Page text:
The Book of Job
The book of Job challenges the simple equation of suffering with punishment, by telling the story of one righteous man's confrontation with overwhelming misfortune.
Job is a pious believer who is struck by misfortune so great that it cannot be explained in the usual way as a prompting to repentance, a warning, let alone a punishment (the arguments later addressed to him by his friends). His piety is great enough to accept the misfortune without rebelling against God (1:10): "Should we accept only good from God and not accept evil?"
But his inability, during seven days of grief in the company of his silent friends, to find a reasonable relation between the misfortune and the moral state of its victims (himself and his children) opens Job's eyes to the fact that in the world at large the same lack of relation prevails (9:22‑24; 12:6‑9; 21:7‑34).
The Purpose of the Prologue
The prologue of the book, telling of Satan's wager and the subsequent disaster that befell Job, has been a scandal to many readers. But the prologue is necessary, first of all, to establish Job's righteousness, To depict the effect of dire misfortune that demolishes the faith of a perfectly blameless man in a just divine order is the author's purpose. The book is not merely an exposition of ideas, a theological argument, but the portrait of a spiritual journey from simple piety to the sudden painful awareness and eventual acceptance of the fact that inexplicable misfortune is the lot of man.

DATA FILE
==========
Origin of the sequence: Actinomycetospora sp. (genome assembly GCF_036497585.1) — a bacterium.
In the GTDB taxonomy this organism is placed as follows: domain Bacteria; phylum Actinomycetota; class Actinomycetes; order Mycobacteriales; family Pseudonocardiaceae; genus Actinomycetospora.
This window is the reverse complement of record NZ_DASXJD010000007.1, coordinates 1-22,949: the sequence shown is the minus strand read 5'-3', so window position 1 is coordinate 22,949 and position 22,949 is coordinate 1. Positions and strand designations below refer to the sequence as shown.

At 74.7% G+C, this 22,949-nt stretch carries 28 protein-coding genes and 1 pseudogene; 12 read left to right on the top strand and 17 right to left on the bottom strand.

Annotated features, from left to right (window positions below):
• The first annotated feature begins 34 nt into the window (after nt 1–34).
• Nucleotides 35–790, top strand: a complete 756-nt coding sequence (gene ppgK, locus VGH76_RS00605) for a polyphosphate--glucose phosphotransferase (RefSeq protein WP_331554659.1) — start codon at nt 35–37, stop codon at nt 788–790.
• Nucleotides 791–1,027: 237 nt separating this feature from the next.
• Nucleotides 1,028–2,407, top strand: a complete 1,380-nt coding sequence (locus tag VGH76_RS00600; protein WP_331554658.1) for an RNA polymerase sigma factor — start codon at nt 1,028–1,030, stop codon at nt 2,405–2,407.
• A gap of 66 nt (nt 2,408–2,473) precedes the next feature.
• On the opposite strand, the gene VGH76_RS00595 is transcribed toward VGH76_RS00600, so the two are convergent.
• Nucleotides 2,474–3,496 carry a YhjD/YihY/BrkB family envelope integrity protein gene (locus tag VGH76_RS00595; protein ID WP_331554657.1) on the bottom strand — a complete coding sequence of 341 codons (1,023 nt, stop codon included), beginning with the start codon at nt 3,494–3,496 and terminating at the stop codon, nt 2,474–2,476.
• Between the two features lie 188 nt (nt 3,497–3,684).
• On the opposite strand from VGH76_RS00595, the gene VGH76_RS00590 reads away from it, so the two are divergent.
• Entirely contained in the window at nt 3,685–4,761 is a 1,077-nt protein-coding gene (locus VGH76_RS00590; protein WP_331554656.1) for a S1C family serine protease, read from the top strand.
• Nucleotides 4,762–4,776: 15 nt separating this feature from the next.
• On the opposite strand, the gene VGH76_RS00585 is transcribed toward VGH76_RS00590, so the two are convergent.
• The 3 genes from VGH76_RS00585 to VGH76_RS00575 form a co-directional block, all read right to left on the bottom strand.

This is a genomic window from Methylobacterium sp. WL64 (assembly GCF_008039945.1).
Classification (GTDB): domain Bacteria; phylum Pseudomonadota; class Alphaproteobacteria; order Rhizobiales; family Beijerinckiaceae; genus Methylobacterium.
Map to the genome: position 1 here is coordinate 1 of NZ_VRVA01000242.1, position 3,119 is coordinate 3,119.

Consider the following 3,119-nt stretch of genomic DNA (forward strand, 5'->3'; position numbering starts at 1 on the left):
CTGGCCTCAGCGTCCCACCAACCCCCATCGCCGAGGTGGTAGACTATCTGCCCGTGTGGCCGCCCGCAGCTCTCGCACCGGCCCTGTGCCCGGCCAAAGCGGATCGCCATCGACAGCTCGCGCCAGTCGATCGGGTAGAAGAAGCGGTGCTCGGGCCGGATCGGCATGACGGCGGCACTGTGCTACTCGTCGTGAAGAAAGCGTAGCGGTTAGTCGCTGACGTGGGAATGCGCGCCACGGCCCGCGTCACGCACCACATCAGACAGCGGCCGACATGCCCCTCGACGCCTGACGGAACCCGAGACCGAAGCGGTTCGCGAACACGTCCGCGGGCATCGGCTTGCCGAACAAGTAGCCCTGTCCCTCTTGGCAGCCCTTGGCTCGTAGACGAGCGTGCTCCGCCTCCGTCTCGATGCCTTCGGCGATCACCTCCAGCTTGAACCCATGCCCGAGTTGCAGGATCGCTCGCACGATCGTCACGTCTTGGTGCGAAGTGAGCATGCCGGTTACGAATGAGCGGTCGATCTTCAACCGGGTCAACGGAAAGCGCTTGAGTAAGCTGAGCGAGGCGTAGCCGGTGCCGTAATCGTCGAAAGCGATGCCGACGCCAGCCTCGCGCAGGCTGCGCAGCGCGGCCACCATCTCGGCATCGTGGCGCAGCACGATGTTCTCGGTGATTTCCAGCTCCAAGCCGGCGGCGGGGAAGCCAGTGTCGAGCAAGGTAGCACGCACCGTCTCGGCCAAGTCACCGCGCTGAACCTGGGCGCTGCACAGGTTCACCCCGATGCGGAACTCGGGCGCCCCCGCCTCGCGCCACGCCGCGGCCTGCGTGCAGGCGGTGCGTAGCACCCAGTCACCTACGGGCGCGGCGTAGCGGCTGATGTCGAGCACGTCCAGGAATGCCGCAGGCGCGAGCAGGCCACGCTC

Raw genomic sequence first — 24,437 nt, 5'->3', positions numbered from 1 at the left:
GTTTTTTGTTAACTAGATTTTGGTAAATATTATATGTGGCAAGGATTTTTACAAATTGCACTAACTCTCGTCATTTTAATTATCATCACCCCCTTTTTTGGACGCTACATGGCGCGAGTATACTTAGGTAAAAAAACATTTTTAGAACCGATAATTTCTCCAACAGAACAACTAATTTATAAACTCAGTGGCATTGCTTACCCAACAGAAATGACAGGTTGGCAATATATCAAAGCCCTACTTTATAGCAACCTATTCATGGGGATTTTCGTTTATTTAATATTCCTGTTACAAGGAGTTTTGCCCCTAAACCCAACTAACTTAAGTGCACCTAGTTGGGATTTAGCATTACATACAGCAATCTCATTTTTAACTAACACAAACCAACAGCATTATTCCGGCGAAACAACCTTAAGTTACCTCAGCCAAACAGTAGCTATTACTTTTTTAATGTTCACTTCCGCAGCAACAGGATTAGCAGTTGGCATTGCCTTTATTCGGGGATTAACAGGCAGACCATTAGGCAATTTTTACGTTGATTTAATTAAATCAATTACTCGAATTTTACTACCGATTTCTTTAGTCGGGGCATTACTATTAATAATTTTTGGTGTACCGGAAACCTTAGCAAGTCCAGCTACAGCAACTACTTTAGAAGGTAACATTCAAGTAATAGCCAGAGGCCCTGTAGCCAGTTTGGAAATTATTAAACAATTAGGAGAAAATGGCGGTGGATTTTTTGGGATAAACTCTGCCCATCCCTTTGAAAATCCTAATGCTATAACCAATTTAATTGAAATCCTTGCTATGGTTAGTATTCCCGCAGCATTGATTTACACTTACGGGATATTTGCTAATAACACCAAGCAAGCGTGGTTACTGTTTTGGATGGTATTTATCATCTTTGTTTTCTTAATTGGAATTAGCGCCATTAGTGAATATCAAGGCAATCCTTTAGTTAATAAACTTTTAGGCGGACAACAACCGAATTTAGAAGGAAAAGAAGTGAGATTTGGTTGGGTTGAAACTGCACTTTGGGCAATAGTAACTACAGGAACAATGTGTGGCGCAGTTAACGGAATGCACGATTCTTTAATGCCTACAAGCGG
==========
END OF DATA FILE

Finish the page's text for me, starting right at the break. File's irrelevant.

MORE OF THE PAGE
Without the prologue we should lack the essential knowledge that Job's misfortune really made no sense; without the prologue the friends' arguments that misfortune indicates sin would be plausible, and Job's resistance to them liable to be construed as moral arrogance. The prologue convinces us from the outset of Job's integrity, hence we can never side with the friends.
For Job is a paradigm ("He never was or existed," says a talmudic rabbi, "except as an example" [Baba Batra 15a]). He personifies every pious man who, when confronted with an absurd disaster, is too honest to lie in order to justify God. The author must convince his readers that Job's self‑estimation is correct, and that therefore his view of moral disorder in God's management of the world is warranted. That is one purpose of' the prologue.
The Poetic Speeches
The speeches of Job reveal the collapse of his former outlook. For the first time in his life he has become aware of the prevalence of disorder in the government of the world. In his former state of well‑ being, Job would hardly have countenanced in himself or in others a death wish; in his misfortune, however, he expresses it vehemently (3:11‑23). Could Job, in his prosperity, have appreciated the anguish of victims of senseless misfortune, or have regarded God as an enemy of man (7:17‑21; 9:13‑24; 16:9‑14;12:5)?
Job would previously have responded to despair of God as his friends and Elihu responded to him in his misery and despair. For Job's friends were his peers ideologically no less than socially; he belonged to their circle both in deed and in creed. A chasm opened between him and them only because of a disaster that Job alone knew to be undeserved.
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